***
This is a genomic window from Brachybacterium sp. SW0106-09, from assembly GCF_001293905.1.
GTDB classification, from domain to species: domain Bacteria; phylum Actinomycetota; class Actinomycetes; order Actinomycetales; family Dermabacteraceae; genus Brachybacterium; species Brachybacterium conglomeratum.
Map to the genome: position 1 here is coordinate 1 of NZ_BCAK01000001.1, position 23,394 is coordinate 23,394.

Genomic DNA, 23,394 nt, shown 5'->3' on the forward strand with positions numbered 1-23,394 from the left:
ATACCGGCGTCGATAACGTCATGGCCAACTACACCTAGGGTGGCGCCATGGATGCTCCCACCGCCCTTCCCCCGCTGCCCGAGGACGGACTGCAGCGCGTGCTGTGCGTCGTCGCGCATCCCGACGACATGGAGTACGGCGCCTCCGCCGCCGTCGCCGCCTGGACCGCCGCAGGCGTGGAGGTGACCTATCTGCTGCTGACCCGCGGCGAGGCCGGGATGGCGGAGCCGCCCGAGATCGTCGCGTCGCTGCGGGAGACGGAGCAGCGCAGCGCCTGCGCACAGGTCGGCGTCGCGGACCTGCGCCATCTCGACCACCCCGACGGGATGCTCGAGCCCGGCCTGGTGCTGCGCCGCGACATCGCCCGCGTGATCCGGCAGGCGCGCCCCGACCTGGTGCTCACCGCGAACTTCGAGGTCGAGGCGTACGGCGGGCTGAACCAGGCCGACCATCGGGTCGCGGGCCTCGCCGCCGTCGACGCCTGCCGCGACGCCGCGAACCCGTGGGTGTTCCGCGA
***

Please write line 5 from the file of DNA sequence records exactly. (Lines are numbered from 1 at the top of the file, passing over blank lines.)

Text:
ATACCGGCGTCGATAACGTCATGGCCAACTACACCTAGGGTGGCGCCATGGATGCTCCCACCGCCCTTCCCCCGCTGCCCGAGGACGGACTGCAGCGCGTGCTGTGCGTCGTCGCGCATCCCGACGACATGGAGTACGGCGCCTCCGCCGCCGTCGCCGCCTGGACCGCCGCAGGCGTGGAGGTGACCTATCTGCTGCTGACCCGCGGCGAGGCCGGGATGGCGGAGCCGCCCGAGATCGTCGCGTCGCTGCGGGAGACGGAGCAGCGCAGCGCCTGCGCACAGGTCGGCGTCGCGGACCTGCGCCATCTCGACCACCCCGACGGGATGCTCGAGCCCGGCCTGGTGCTGCGCCGCGACATCGCCCGCGTGATCCGGCAGGCGCGCCCCGACCTGGTGCTCACCGCGAACTTCGAGGTCGAGGCGTACGGCGGGCTGAACCAGGCCGACCATCGGGTCGCGGGCCTCGCCGCCGTCGACGCCTGCCGCGACGCCGCGAACCCGTGGGTGTTCCGCGA